Fwd: Eureka!

From: Wade T. Smith (wade_smith@harvard.edu)
Date: Tue Dec 18 2001 - 21:56:11 GMT

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    Subject: Fwd: Eureka!
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    The thrill of discovery is the purest, least understood event in science.
    Now, studies of the brain are revealing the anatomy of a 'Eureka moment.'

    By Gareth Cook, Globe Staff, 12/18/2001


    The story begins in utter confusion.

    Imagine reading a sentence that doesn't seem to make sense: ''The girl
    spilled her popcorn because the lock broke.'' The mind starts casting
    about for answers: Who is the girl? Why would she have popcorn, and why
    would a lock make her drop it?

    Then comes the clue - lion cage. Suddenly - aha! - the sentence snaps
    into focus. Such a moment of clarity may feel like a fleeting and
    mysterious experience, but now Tufts University scientists say they can
    measure it. Using sentences like the one above, they are finding that the
    ''eureka moment'' is marked by a distinct electrical pulse in the brain.

    Their work suggests that eureka moments can be studied in the laboratory
    - and that they could be used to improve people's ability to learn and

    ''The `aha sentences' are a beautiful analogy to what happens when a
    scientist creates a new theory,'' said Sal Soraci, an associate professor
    at Tufts and one of the scientists involved. ''Suddenly you look back and
    it all makes sense.''

    The eureka moment has a long and colorful history in human culture. The
    word eureka - ''I have found it'' - was supposedly uttered by Archimedes
    as he was gripped by a sudden realization in his bath. Such instantaneous
    flashes of insight have shaped history in profound ways, inspiring new
    scientific theories as well as lively artistic, philosophical and
    religious movements. Charles Darwin, for example, said the theory of
    evolution occurred to him in a sudden storm, while reading a book by
    Thomas Malthus on population.

    Scientists working today tell of similar experiences, even if they do not
    understand its source. Daniel Dennett, a leading theorist on the nature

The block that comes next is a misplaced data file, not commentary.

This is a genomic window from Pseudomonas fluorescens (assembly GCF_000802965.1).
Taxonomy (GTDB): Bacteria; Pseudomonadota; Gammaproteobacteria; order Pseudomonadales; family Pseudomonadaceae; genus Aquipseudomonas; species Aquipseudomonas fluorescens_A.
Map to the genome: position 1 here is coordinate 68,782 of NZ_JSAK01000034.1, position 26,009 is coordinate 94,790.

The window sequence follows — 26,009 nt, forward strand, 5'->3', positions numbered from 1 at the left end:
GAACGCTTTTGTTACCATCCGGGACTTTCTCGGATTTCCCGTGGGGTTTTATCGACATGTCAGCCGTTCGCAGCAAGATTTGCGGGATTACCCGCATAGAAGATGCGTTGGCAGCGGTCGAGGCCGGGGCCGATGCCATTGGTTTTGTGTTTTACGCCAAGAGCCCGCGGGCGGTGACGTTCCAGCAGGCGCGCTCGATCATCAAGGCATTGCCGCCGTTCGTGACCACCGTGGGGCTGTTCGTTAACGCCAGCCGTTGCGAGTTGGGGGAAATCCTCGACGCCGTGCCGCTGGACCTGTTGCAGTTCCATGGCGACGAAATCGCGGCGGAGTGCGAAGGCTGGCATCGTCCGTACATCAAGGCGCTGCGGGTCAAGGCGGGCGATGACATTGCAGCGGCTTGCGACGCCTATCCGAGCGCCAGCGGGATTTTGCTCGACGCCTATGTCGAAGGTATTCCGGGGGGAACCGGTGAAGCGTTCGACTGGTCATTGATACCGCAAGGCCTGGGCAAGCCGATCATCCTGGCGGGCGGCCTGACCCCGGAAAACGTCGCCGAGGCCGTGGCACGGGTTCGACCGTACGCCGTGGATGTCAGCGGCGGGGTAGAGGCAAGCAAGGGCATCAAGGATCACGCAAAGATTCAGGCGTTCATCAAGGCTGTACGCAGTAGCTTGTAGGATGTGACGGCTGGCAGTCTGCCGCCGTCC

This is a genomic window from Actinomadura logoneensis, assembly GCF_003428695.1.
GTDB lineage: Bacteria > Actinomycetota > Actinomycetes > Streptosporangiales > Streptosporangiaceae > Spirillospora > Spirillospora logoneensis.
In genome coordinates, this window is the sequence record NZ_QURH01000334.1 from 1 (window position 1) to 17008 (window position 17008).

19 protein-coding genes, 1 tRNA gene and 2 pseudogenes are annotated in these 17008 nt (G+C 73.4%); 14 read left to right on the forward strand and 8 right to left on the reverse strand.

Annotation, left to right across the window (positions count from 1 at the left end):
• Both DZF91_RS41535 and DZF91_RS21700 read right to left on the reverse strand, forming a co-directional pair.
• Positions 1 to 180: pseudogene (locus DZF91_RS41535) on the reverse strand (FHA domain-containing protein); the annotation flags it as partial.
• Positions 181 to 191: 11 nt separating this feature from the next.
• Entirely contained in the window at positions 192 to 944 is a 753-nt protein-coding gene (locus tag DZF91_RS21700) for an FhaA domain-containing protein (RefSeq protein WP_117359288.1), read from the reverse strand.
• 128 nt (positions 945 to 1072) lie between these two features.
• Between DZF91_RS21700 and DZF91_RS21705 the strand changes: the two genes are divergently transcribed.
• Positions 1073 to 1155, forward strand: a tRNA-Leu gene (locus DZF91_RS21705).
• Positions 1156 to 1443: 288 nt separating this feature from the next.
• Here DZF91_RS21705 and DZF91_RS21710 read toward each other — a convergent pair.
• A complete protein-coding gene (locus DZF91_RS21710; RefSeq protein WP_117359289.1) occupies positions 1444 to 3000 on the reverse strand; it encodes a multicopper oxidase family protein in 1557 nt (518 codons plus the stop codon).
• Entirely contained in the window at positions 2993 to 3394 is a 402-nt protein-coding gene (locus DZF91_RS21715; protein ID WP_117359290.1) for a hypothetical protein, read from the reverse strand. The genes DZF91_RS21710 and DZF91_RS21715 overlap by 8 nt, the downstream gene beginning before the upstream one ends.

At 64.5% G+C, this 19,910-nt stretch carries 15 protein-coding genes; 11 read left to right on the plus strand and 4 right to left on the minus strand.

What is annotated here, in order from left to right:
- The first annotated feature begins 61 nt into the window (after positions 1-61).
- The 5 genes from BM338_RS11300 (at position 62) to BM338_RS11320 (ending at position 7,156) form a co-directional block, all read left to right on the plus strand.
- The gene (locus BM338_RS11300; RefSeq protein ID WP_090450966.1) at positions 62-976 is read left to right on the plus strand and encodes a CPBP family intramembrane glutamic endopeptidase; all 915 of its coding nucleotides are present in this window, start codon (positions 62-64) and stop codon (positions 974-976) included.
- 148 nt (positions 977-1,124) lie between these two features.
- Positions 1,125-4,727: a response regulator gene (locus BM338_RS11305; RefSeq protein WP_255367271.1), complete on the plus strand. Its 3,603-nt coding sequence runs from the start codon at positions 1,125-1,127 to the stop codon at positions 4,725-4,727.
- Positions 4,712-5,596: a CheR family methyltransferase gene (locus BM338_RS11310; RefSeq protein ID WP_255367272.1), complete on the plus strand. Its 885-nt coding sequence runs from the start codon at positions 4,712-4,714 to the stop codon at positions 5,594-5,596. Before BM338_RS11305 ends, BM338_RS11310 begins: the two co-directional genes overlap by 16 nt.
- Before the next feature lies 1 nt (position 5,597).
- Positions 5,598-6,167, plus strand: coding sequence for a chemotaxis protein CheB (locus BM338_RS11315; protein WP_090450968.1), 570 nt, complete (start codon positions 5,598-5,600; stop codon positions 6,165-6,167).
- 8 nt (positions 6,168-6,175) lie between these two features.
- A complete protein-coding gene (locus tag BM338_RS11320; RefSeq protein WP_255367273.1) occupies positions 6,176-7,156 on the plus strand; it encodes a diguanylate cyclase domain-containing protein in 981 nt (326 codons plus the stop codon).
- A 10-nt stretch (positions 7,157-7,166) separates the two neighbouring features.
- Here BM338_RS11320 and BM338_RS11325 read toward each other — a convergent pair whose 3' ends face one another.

of consciousness, said that when he is stuck on a problem, sometimes he
    will think about it a little before going out to do chores at his Maine

    ''Very often, at some point, when I am going around and around the field,
    all of a sudden I have a breakthrough,'' said Dennett, who is the
    director of the center for cognitive studies at Tufts University.

    But such eureka moments were long thought to be too ephemeral to study,
    except anecdotally, after the fact.

    Now, work by Soraci and other scientists indicates that the eureka moment
    can not only be detected electrically, but may itself hold important
    secrets, giving new insights into creativity, thinking and memory, and
    even suggesting better ways to teach. One of the secrets may be the
    intriguing notion that confusion is key to memory.

    In 1979, Soraci and a group of other scientists found a way to start
    lifting the veil when they discovered what they called ''the aha effect.''

    They gave subjects sentences and asked them to remember as many of the
    sentences as they could. In some cases, the sentences made sense. In
    others, they didn't make sense until a key word was given. (For example:
    ''The home was small because the sun came out: Igloo.'') The team found
    that the subjects were much more likely to remember information delivered
    in the form of aha sentences - sentences where the subjects experienced a
    period of confusion before suddenly being given a key.

    A more recent paper showed the same effect with images. If an image is
    shown far out of focus, and slowly brought into focus, people have an aha
    moment when the blob become recognizable. Regardless of their
    intelligence, people remembered these images much better than if the
    image started clear and was then moved out of focus, according to the